Kevin Harrington is big on that. He says that everybody under the sun is coming to him asking him to invest in products. That’s one of the first things he does before he ever says yes. He says, “Let me take the product. Let me see what I can do with it.” He goes and puts it on Facebook. He creates ads, split tests and does all of that. He then comes back and says if it’s a viable product that he is willing to invest in.
You have to test it out. It is more than just one unit. There are many things and ways of testing and trying. You should statistically go through the 5 for 10 distribution channels that make sense and test them out at some point to see what’s going to perform and how well it performs.
You’re talking mostly about product companies. What about service companies and any type of service businesses, healthcare, manufacturing, any type of other industries? You mentioned SaaS and consumer products.
You should test those things out as well. You won’t have a big software system behind it, but you can build websites.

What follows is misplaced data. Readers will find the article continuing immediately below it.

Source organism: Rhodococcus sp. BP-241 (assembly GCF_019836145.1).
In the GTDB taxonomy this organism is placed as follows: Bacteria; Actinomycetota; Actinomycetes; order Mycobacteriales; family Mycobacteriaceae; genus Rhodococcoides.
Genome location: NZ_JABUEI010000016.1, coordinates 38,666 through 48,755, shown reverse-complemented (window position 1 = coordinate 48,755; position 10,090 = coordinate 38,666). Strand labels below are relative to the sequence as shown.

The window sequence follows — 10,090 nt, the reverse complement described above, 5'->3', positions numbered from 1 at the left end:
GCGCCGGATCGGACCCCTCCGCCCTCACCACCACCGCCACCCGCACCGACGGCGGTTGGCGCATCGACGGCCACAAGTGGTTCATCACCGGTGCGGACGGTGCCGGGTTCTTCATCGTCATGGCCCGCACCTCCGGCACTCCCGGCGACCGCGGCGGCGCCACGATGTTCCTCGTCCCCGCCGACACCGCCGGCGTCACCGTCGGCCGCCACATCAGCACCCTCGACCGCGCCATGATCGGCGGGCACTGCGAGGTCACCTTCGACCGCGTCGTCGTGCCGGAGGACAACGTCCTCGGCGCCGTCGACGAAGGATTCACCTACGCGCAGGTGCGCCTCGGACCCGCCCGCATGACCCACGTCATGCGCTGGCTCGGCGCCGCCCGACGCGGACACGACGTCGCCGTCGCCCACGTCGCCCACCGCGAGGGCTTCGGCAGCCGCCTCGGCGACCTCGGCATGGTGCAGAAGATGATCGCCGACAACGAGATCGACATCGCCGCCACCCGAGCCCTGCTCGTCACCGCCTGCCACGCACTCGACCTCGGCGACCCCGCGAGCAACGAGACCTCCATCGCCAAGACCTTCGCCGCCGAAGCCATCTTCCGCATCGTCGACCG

Do you coach those industries?
We do. We have all those coming through. We’re wearing assets to it. We were with all the different groups. We work with biotech companies. One of the things we get into now is most of our clients have a vision of selling the data. We coach them on how you package that up and present that to the investors, so you can justify a higher valuation because it’s a bigger can. It’s another product. It’s fungible. There are a lot of great things to like about it.
Put a roadmap slide in there that says, “I’m doing a service today, data tomorrow and AI in the future.” You start to get an attachment to growth sectors in the industry. That’s one of the key things. You have to attach to something that’s growing. If you’ve got those growth numbers in your current sales, that’s great. Most people don’t, then we need to attach to markets where those numbers exist and be a part of that world at some level. Give yourself credit for selling data and start thinking about that hard, because that is a great secondary sale that you can get out of your service that people are thinking about now, and tools are coming on the market to enable that.